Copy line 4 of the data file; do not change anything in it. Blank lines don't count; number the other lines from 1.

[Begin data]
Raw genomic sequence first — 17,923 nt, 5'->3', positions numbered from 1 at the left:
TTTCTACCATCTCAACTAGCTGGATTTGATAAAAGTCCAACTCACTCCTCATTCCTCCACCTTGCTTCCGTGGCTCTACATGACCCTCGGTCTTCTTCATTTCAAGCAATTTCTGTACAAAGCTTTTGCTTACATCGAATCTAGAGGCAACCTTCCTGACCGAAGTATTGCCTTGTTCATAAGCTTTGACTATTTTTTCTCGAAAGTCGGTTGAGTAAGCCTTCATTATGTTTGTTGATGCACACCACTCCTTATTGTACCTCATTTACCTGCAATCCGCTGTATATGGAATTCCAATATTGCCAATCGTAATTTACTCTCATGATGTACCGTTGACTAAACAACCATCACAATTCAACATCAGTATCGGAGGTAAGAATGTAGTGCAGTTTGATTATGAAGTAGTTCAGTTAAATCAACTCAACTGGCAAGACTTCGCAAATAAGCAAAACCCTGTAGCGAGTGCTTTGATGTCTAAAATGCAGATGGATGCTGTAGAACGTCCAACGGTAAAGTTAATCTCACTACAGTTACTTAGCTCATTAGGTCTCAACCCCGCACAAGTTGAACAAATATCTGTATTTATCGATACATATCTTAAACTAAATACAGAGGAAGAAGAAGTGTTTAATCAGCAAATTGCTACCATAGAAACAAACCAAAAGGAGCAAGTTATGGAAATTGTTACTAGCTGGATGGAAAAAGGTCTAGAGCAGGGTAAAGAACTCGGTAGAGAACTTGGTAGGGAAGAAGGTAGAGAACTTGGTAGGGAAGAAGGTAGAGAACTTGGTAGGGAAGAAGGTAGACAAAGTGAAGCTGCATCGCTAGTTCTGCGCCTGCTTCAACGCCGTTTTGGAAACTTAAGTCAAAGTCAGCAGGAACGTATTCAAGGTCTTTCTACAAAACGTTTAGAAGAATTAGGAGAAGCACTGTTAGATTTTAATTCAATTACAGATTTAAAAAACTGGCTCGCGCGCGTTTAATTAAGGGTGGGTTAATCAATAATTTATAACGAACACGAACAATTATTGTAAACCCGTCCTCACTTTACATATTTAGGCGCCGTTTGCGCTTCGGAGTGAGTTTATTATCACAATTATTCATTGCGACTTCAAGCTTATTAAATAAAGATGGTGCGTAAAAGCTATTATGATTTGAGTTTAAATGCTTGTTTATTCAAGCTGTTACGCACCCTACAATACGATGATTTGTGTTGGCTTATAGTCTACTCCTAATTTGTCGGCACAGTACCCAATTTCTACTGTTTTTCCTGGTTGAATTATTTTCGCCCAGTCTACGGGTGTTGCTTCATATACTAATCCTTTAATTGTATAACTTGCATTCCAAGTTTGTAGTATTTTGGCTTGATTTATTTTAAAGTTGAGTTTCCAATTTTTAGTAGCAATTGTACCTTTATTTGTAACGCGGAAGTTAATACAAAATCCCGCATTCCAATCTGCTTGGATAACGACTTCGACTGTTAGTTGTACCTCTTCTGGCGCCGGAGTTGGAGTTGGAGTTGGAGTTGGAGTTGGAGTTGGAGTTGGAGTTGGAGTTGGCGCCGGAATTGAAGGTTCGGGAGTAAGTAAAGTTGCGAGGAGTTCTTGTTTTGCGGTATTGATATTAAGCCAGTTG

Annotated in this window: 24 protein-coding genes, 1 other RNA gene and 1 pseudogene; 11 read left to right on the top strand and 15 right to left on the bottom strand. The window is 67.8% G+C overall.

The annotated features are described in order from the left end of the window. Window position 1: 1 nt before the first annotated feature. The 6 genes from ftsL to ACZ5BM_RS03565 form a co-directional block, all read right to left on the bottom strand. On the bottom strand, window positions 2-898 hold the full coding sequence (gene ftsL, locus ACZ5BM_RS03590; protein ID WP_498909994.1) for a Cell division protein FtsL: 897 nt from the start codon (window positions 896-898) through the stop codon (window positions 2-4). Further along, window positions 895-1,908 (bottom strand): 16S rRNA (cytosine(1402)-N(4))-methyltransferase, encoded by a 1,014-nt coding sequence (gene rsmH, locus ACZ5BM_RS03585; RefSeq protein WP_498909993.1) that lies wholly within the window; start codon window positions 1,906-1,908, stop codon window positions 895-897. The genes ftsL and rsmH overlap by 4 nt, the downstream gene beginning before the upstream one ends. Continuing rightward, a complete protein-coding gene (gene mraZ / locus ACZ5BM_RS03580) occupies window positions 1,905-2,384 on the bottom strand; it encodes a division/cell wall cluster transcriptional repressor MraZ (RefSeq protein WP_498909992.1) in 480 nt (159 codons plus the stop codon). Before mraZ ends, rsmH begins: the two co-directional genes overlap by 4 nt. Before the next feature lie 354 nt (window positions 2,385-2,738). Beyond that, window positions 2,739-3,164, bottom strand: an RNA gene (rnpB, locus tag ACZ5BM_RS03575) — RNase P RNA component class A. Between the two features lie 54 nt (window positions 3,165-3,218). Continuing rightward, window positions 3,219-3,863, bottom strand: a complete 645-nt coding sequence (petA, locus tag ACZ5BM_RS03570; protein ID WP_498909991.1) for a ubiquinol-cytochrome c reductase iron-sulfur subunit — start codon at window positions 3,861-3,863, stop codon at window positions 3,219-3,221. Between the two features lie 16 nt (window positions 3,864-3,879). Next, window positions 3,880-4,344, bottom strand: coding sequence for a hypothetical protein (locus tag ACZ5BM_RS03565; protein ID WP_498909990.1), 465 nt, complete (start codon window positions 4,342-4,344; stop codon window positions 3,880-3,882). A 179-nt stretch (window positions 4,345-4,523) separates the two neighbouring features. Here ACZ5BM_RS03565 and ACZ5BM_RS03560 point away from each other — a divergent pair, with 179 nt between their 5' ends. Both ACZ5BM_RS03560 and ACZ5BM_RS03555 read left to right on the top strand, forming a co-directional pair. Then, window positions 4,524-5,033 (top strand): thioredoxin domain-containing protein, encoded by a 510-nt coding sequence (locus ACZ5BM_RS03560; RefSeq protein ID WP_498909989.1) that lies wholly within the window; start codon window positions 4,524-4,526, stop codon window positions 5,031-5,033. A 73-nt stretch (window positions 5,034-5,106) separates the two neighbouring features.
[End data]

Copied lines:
The annotated features are described in order from the left end of the window. Window position 1: 1 nt before the first annotated feature. The 6 genes from ftsL to ACZ5BM_RS03565 form a co-directional block, all read right to left on the bottom strand. On the bottom strand, window positions 2-898 hold the full coding sequence (gene ftsL, locus ACZ5BM_RS03590; protein ID WP_498909994.1) for a Cell division protein FtsL: 897 nt from the start codon (window positions 896-898) through the stop codon (window positions 2-4). Further along, window positions 895-1,908 (bottom strand): 16S rRNA (cytosine(1402)-N(4))-methyltransferase, encoded by a 1,014-nt coding sequence (gene rsmH, locus ACZ5BM_RS03585; RefSeq protein WP_498909993.1) that lies wholly within the window; start codon window positions 1,906-1,908, stop codon window positions 895-897. The genes ftsL and rsmH overlap by 4 nt, the downstream gene beginning before the upstream one ends. Continuing rightward, a complete protein-coding gene (gene mraZ / locus ACZ5BM_RS03580) occupies window positions 1,905-2,384 on the bottom strand; it encodes a division/cell wall cluster transcriptional repressor MraZ (RefSeq protein WP_498909992.1) in 480 nt (159 codons plus the stop codon). Before mraZ ends, rsmH begins: the two co-directional genes overlap by 4 nt. Before the next feature lie 354 nt (window positions 2,385-2,738). Beyond that, window positions 2,739-3,164, bottom strand: an RNA gene (rnpB, locus tag ACZ5BM_RS03575) — RNase P RNA component class A. Between the two features lie 54 nt (window positions 3,165-3,218). Continuing rightward, window positions 3,219-3,863, bottom strand: a complete 645-nt coding sequence (petA, locus tag ACZ5BM_RS03570; protein ID WP_498909991.1) for a ubiquinol-cytochrome c reductase iron-sulfur subunit — start codon at window positions 3,861-3,863, stop codon at window positions 3,219-3,221. Between the two features lie 16 nt (window positions 3,864-3,879). Next, window positions 3,880-4,344, bottom strand: coding sequence for a hypothetical protein (locus tag ACZ5BM_RS03565; protein ID WP_498909990.1), 465 nt, complete (start codon window positions 4,342-4,344; stop codon window positions 3,880-3,882). A 179-nt stretch (window positions 4,345-4,523) separates the two neighbouring features. Here ACZ5BM_RS03565 and ACZ5BM_RS03560 point away from each other — a divergent pair, with 179 nt between their 5' ends. Both ACZ5BM_RS03560 and ACZ5BM_RS03555 read left to right on the top strand, forming a co-directional pair. Then, window positions 4,524-5,033 (top strand): thioredoxin domain-containing protein, encoded by a 510-nt coding sequence (locus ACZ5BM_RS03560; RefSeq protein ID WP_498909989.1) that lies wholly within the window; start codon window positions 4,524-4,526, stop codon window positions 5,031-5,033. A 73-nt stretch (window positions 5,034-5,106) separates the two neighbouring features.